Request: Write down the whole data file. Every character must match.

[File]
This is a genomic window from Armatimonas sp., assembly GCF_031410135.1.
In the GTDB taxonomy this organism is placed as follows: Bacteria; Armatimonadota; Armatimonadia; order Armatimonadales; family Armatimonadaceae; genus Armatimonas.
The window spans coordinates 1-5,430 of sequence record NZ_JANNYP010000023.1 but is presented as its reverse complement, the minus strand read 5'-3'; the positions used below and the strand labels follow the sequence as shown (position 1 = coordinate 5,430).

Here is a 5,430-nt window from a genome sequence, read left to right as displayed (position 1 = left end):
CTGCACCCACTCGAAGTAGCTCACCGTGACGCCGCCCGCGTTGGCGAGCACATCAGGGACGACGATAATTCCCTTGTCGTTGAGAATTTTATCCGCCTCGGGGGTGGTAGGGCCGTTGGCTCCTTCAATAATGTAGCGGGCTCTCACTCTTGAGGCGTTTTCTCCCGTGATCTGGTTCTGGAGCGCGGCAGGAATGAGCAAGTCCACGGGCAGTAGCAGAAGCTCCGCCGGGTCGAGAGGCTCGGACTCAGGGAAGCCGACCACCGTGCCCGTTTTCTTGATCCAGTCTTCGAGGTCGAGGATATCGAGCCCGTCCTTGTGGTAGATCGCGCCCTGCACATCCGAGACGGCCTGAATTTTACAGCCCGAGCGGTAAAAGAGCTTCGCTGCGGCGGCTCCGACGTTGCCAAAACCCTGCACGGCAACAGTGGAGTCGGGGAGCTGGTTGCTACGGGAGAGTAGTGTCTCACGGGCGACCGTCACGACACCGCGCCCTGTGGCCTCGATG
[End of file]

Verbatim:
This is a genomic window from Armatimonas sp., assembly GCF_031410135.1.
In the GTDB taxonomy this organism is placed as follows: Bacteria; Armatimonadota; Armatimonadia; order Armatimonadales; family Armatimonadaceae; genus Armatimonas.
The window spans coordinates 1-5,430 of sequence record NZ_JANNYP010000023.1 but is presented as its reverse complement, the minus strand read 5'-3'; the positions used below and the strand labels follow the sequence as shown (position 1 = coordinate 5,430).

Here is a 5,430-nt window from a genome sequence, read left to right as displayed (position 1 = left end):
CTGCACCCACTCGAAGTAGCTCACCGTGACGCCGCCCGCGTTGGCGAGCACATCAGGGACGACGATAATTCCCTTGTCGTTGAGAATTTTATCCGCCTCGGGGGTGGTAGGGCCGTTGGCTCCTTCAATAATGTAGCGGGCTCTCACTCTTGAGGCGTTTTCTCCCGTGATCTGGTTCTGGAGCGCGGCAGGAATGAGCAAGTCCACGGGCAGTAGCAGAAGCTCCGCCGGGTCGAGAGGCTCGGACTCAGGGAAGCCGACCACCGTGCCCGTTTTCTTGATCCAGTCTTCGAGGTCGAGGATATCGAGCCCGTCCTTGTGGTAGATCGCGCCCTGCACATCCGAGACGGCCTGAATTTTACAGCCCGAGCGGTAAAAGAGCTTCGCTGCGGCGGCTCCGACGTTGCCAAAACCCTGCACGGCAACAGTGGAGTCGGGGAGCTGGTTGCTACGGGAGAGTAGTGTCTCACGGGCGACCGTCACGACACCGCGCCCTGTGGCCTCGATG